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Wireless Reviews

Stress Testing

Since its storage features and performance are central to the WNDR4700's value proposition, I decided to first look for interaction between routing and file transfer performance.

The test setup used our USB 3.0 drive formatted in NTFS attached to the router. I connected our standard NAS testbed computer to the CENTRIA and drag-and-dropped our standard ripped-DVD folder to and from the shared drive.

With the router otherwise idle, the Win 7 filecopy progress window reported around 30 MB/s writing to the CENTRIA's drive and around 36 MB/s reading.

I then connected two other computers, one to a LAN port and one on the WAN side and ran unlimited rate uplink traffic between them using an IxChariot throughput script. The IxChariot plot below shows uplink throughput being affected while the filecopy is running, evidenced by the dips and variation in uplink throughput.

Stress test - Filecopy to USB drive and ulimited router uplink
Stress test - Filecopy to USB drive and ulimited router uplink

While the uplink traffic was running, I checked the filecopy in progress and found that throughput dropped to around 3 MB/s from 30 MB/s for write and around 7 MB/s from 36 MB/s for read.

Since few of us have 500 Mbps internet connections and even fewer continuously load that connection, I also tried a more realistic test. I repeated the same tests, but limited uplink throughput to 5, 50 and 100 Mbps in multiple runs. In each case, the uplink throughput plot looked like the one below and the Windows filecopy progress window reported no change in throughput. So the takeaway from this test is that you won't see any interaction between routing and storage performance in real world use.

Stress test - Filecopy to USB drive and 100 Mbps router uplink traffic
Stress test - Filecopy to USB drive and 100 Mbps router uplink traffic

I tried a similar test to look for interaction between wireless and storage performance. I ran steady uplink traffic from a three-stream N client in 40 MHz mode on the 5 GHz radio and then ran the filecopy test. Frankly, given the higher natural variation in wireless performance vs. wired routing performance, I couldn't see any significant interaction between the two.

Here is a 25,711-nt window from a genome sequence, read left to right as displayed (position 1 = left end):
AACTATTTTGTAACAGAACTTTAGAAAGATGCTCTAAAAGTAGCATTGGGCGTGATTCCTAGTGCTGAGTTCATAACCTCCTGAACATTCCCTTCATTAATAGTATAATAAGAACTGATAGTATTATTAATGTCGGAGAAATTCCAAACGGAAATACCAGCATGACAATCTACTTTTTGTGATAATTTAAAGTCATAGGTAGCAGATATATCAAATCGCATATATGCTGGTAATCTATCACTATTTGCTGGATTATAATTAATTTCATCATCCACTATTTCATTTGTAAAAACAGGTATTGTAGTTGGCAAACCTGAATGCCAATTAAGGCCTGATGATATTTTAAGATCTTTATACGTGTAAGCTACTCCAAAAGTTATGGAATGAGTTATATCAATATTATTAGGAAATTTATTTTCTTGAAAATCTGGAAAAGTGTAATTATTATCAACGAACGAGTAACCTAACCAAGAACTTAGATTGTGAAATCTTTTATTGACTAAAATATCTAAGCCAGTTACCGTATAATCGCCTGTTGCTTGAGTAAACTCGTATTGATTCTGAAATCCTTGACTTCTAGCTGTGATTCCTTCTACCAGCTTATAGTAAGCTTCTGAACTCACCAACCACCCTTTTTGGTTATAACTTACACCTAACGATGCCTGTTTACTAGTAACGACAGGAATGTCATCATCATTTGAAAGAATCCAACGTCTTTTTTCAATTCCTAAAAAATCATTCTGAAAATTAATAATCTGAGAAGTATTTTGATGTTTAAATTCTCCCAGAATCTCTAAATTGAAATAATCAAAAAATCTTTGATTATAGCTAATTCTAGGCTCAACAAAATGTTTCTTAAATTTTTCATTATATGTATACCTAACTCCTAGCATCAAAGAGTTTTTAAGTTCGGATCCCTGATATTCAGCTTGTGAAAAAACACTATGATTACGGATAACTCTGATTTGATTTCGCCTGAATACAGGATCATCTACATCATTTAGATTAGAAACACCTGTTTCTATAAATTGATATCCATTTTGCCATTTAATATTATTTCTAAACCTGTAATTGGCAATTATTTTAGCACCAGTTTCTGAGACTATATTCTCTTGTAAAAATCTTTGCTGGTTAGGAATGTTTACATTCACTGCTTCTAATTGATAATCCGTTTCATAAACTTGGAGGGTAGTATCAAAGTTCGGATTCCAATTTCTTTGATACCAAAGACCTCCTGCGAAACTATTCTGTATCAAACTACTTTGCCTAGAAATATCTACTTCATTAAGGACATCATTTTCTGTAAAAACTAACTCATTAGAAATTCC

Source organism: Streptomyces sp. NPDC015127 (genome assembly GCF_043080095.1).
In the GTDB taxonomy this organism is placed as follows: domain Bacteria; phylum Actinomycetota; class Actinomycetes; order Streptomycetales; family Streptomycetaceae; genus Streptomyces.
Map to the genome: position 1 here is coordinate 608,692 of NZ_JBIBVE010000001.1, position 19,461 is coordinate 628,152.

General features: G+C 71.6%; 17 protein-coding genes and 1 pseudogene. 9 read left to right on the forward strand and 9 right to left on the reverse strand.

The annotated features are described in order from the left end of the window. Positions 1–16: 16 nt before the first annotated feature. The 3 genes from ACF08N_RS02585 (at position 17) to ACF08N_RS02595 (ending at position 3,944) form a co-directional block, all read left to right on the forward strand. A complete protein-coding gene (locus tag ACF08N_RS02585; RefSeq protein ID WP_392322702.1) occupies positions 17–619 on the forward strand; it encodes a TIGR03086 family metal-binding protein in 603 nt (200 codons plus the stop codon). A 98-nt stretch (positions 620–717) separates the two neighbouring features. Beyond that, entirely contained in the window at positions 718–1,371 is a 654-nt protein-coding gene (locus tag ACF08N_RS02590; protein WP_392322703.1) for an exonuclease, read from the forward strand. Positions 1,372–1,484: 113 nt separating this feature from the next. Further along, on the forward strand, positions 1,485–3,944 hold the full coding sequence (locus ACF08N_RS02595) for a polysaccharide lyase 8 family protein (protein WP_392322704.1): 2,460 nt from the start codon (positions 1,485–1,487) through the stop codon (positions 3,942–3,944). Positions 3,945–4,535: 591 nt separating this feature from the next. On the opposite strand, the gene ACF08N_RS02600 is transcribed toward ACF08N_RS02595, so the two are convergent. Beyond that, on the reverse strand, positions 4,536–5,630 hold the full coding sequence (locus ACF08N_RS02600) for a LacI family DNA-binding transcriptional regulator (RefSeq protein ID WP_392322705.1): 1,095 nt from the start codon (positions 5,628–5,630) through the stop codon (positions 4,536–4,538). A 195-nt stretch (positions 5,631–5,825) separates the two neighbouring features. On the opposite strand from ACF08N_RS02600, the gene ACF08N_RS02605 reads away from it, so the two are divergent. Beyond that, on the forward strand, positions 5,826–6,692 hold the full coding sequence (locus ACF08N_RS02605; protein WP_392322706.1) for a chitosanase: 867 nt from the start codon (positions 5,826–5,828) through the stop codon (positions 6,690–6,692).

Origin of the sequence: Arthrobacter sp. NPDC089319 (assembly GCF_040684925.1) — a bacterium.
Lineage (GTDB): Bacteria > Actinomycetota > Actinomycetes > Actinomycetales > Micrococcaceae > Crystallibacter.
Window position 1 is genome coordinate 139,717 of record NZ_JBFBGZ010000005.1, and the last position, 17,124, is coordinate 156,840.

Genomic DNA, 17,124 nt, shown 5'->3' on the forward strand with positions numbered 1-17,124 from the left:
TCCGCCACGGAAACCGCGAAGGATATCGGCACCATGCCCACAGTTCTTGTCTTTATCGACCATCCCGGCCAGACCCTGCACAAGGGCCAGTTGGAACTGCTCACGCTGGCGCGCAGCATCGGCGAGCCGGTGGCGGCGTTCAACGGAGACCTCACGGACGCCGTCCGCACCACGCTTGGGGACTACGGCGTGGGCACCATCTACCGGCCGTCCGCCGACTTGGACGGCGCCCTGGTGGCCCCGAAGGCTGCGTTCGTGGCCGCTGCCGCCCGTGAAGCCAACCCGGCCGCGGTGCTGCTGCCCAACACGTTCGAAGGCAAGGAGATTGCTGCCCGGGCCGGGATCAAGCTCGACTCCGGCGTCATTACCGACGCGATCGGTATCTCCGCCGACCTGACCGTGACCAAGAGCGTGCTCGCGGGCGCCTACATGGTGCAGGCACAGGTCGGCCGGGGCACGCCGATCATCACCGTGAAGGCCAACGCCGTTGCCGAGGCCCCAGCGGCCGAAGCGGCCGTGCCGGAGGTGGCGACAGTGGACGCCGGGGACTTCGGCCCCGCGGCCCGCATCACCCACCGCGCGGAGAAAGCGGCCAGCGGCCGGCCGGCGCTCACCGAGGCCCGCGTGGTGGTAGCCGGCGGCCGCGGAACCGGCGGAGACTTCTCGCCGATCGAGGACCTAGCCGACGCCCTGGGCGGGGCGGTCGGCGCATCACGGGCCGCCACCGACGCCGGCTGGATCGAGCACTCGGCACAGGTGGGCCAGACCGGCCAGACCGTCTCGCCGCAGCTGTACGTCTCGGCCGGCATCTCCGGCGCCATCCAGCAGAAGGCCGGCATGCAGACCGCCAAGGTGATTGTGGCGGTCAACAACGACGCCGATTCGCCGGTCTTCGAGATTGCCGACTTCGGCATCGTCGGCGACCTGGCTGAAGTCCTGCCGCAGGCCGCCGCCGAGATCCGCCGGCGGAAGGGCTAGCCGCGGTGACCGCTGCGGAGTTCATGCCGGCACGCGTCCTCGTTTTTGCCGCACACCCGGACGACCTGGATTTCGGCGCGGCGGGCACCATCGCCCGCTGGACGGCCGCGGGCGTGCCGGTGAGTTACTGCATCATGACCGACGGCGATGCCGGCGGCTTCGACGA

Finally, I checked for interaction between the router and two radios, with interesting results. The setup was two notebooks associated with the router, the three-stream N client on 5 GHz and a two-stream on 2.4. Both radios were set to 40 MHz bandwidth mode and running uplink for highest throughput. The routing portion of the test used the same test setup as used on the storage test above.

The plot below starts the 5 GHz stream first, then the 2.4 GHz stream, then the router. The initial change in 5 GHz traffic is previously-observed behavior, i.e. that it takes awhile for maximum link rate to kick in. When the 2.4 GHz traffic starts at the 30 second mark, it also starts out low and doesn't cause 5 GHz throughput to suffer. But as the 2.4 GHz throughput picks up, 5 GHz throughput drops.

The next significant change occurs when 5 GHz traffic stops at around 45 seconds in. Routing throughput picks up significantly, but 2.4 GHz throughput remains unchanged. Finally, the 2.4 GHz traffic is holding back routing throughput, since normal LAN > WAN throughput is around 500 Mbps.

Stress test - simultaneous dual wireless and wired routing
Stress test - simultaneous dual wireless and wired routing

I ran another test using different timings that more clearly shows the interaction between 5 and 2.4 GHz radios. In the plot below, 5 GHz throughput clearly drops when 2.4 GHz traffic starts 10 seconds in, then inversely mirrors 2.4 GHz throughput variation until its traffic stops. Note again that 2.4 GHz throughput is unaffected when routing traffic starts at the 30 second mark.

Stress test - simultaneous dual wireless and wired routing
Stress test - simultaneous dual wireless and wired routing

The upshot of all of this is that, like all other high-end routers I've tested, the WNDR4700's wired routing and wireless performance affect each other, as well as its storage performance to a lesser extent.

I'll emphasize that most users will never see these effects, since the test traffic I use is constant and rate unlimited and far above the loads that a home or even small business user would impose on the product. Of all the effects, I think the interaction between the two radios would be of the most concern, since it seems to kick in regardless of wired routing load. But again, unless you are able to put 100 Mbps+ of constant wireless traffic on a radio, which would take multiple three-stream N clients hammering away at strong signal levels, there is little cause for real concern.

Closing Thoughts

For people looking for a wireless router with best-in-class storage performance, it looks like NETGEAR has come up with one with the CENTRIA. Whether you use the internal drive or attached USB 3.0, as long as you format the drive NTFS, you'll get 30 MB/s writes and 60 MB/s reads—better than some entry-level single-drive standalone NASes can provide.

Unfortunately, the CENTRIA's best wireless performance is obtained running uplink rather than down, which will do little to help those looking for a better alternative for wireless HD streaming.

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